United States District Court, D. New Hampshire
Smith Young, Esq.
David Plourde, Esq.
REPORT AND RECOMMENDATION
K. Johnstone United States Magistrate Judge.
to 42 U.S.C. § 405(g), Daniel Locke moves to reverse the
Acting Commissioner's decision to deny his application
for Social Security disability insurance benefits under Title
II of the Social Security Act, 42 U.S.C. § 423. The
Acting Commissioner, in turn, moves for an order affirming
her decision. For the reasons that follow, this matter is
remanded to the Acting Commissioner for further proceedings.
Standard of Review
applicable standard of review in this case provides, in
The [district] court shall have power to enter, upon the
pleadings and transcript of the record, a judgment affirming,
modifying, or reversing the decision of the Commissioner of
Social Security, with or without remanding the cause for a
rehearing. The findings of the Commissioner of Social
Security as to any fact, if supported by substantial
evidence, shall be conclusive . . . .
42 U.S.C. § 405(g). However, the court “must
uphold a denial of social security disability benefits unless
‘the [Acting Commissioner] has committed a legal or
factual error in evaluating a particular claim.'”
Manso-Pizarro v. Sec'y of HHS, 76 F.3d 15, 16
(1st Cir. 1996) (per curiam) (quoting Sullivan v.
Hudson, 490 U.S. 877, 885 (1989)).
the statutory requirement that the Acting Commissioner's
findings of fact be supported by substantial evidence,
“[t]he substantial evidence test applies not only to
findings of basic evidentiary facts, but also to inferences
and conclusions drawn from such facts.” Alexandrou
v. Sullivan, 764 F.Supp. 916, 917-18 (S.D.N.Y. 1991)
(citing Levine v. Gardner, 360 F.2d 727, 730 (2d
Cir. 1966)). In turn, “[s]ubstantial evidence is
‘more than [a] mere scintilla. It means such relevant
evidence as a reasonable mind might accept as adequate to
support a conclusion.'” Currier v. Sec'y of
HEW, 612 F.2d 594, 597 (1st Cir. 1980) (quoting
Richardson v. Perales, 402 U.S. 389, 401 (1971)).
But, “[i]t is the responsibility of the [Acting
Commissioner] to determine issues of credibility and to draw
inferences from the record evidence. Indeed, the resolution
of conflicts in the evidence is for the [Acting
Commissioner], not the courts.” Irlanda Ortiz v.
Sec'y of HHS, 955 F.2d 765, 769 (1st Cir. 1991) (per
curiam) (citations omitted). Moreover, the court “must
uphold the [Acting Commissioner's] conclusion, even if
the record arguably could justify a different conclusion, so
long as it is supported by substantial evidence.”
Tsarelka v. Sec'y of HHS, 842 F.2d 529,
535 (1st Cir. 1988) (per curiam). Finally, when determining
whether a decision of the Acting Commissioner is supported by
substantial evidence, the court must “review the
evidence in the record as a whole.” Irlanda Ortiz, 955
F.2d at 769 (quoting Rodriguez v. Sec'y of HHS,
647 F.2d 218, 222 (1st Cir. 1981)).
parties have submitted a Joint Statement of Material Facts.
That statement, document no. 13, is part of the court's
record and will be summarized here, rather than repeated in
worked as a collision repair technician until April 15, 2012,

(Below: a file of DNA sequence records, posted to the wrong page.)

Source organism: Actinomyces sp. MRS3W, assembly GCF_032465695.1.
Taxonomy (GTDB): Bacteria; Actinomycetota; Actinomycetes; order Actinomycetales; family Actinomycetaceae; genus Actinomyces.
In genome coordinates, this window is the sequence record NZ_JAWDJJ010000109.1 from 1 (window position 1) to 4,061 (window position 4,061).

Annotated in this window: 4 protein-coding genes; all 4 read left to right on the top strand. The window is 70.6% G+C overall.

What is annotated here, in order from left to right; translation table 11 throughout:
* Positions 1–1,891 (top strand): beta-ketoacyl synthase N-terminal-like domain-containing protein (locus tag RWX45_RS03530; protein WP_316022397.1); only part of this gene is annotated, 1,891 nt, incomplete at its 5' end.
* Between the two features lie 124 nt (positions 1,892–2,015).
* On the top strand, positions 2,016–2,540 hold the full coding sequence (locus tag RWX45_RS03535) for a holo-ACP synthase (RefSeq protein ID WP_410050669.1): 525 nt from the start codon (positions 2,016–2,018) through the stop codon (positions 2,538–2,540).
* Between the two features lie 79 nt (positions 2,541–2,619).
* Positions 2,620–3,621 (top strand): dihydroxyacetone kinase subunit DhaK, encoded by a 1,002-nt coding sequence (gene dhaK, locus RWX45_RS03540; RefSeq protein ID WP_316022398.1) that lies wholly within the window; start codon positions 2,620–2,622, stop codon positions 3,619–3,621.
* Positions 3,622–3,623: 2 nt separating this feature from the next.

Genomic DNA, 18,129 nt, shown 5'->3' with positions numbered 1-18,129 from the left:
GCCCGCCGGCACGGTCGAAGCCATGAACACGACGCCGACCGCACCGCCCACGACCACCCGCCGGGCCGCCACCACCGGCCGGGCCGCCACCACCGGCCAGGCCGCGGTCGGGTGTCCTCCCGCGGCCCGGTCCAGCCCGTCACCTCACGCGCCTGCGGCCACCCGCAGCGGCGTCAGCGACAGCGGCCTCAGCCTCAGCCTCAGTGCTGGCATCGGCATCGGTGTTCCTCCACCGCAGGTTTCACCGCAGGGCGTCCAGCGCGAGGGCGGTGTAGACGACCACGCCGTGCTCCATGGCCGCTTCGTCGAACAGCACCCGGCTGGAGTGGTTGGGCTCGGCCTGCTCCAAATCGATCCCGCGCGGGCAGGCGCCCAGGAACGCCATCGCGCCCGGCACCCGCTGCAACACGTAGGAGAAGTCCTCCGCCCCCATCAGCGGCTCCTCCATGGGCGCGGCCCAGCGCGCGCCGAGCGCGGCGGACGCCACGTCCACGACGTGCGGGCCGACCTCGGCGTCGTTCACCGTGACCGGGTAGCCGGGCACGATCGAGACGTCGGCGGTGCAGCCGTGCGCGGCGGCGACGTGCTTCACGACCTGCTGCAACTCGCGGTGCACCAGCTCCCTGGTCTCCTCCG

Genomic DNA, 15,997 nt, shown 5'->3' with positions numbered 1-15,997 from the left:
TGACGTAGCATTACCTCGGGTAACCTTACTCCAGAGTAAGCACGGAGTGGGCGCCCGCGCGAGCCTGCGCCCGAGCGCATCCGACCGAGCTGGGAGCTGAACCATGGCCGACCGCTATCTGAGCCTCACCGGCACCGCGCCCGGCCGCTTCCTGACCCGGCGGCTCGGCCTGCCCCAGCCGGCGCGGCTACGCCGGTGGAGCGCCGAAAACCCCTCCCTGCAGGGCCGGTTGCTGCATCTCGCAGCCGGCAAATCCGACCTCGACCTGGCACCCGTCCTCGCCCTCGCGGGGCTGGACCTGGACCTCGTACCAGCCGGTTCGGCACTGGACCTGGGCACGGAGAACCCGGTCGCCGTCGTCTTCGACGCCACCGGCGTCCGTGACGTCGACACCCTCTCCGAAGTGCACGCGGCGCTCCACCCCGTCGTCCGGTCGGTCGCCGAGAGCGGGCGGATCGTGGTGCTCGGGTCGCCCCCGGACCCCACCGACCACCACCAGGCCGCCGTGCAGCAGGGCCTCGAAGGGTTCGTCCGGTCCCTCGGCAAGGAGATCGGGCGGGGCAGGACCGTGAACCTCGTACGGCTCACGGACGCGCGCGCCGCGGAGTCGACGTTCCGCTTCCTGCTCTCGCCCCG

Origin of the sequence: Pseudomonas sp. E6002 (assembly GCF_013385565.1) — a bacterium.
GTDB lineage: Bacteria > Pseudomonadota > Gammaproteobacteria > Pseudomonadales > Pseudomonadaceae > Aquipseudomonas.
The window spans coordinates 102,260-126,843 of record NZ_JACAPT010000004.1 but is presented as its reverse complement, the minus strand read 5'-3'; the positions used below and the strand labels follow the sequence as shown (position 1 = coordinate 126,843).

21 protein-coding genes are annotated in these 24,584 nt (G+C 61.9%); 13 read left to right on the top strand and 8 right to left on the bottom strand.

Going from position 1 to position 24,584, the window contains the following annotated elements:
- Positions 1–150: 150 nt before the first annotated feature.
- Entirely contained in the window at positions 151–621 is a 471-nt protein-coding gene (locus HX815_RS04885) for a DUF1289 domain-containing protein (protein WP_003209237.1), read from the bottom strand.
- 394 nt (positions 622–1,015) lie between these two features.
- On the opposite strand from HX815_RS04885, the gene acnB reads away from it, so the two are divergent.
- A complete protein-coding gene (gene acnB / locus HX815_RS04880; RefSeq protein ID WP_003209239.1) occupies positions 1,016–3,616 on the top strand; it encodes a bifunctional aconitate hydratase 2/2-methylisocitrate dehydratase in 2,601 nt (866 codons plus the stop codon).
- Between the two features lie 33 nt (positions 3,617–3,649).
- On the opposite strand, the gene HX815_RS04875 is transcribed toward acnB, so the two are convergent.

the date on which he claims to have become disabled. He
applied for Social Security disability insurance benefits
(“DIB”) about three months later, claiming that
he was unable to work due to “[p]eripheral neuropathy
from diabetes, loss of balance [and] numbness, burning,
tickling in fingers and feet.” Administrative
Transcript (hereinafter “Tr.”) 163. He has been
diagnosed with diabetes mellitus and peripheral
three months after Locke applied for DIB, he was examined by
Dr. John Fothergill. Thereafter, Dr. Fothergill wrote a
narrative that includes the following relevant observations:
[H]e states that that he cannot drive for longer than 30
minutes because holding the steering wheel become impossible.
. . . With respect to lifting things certainly he cannot do
what he used to do. He has a significant problem because he
just cannot feel what he is holding and he's dropped
things, the weight itself is not necessarily a problem.
Carrying is also limited because of problems with his hands
week after Locke saw Dr. Fothergill, Locke's residual
functional capacity (“RFC”) was assessed by
Dr. Burton Nault, a state-agency physician who reviewed his
medical records. Dr. Nault opined: “There are no
exertional (lifting, carrying walking, standing, sitting,
pushing, or pulling) or non-exertional (postural,
manipulative, visual, communicative, or environmental)
limitations.” Tr. 56.
February of 2014, Locke was seen by Dr. Gregory White of the
U.S. Department of Veterans Affairs, who examined him and
completed a form titled “Diabetic Sensory-Motor
Peripheral Neuropathy Disability Benefits
Questionnaire.” On that form, Dr. White: (1) reported
the results of a neurologic exam; and (2) characterized the
severity of Locke's upper and lower extremity neuropathy.
He concluded with the following description of the functional
impact of Locke's neuropathy:
[V]eteran had to leave his job as an auto/auto body mechanic
around May 2012 due to inability to manipulate small parts
such as screws, clips and wires with both hands, largely
because he could not feel them well. Also he had difficulty
using tools for both finely coordinated work and also for
work requiring gross hand strength or prolonged grasping.
Also due to lower extremity neuropathy he had difficulty
standing for long periods of time that was frequently
required on that type of job. These impairments in strength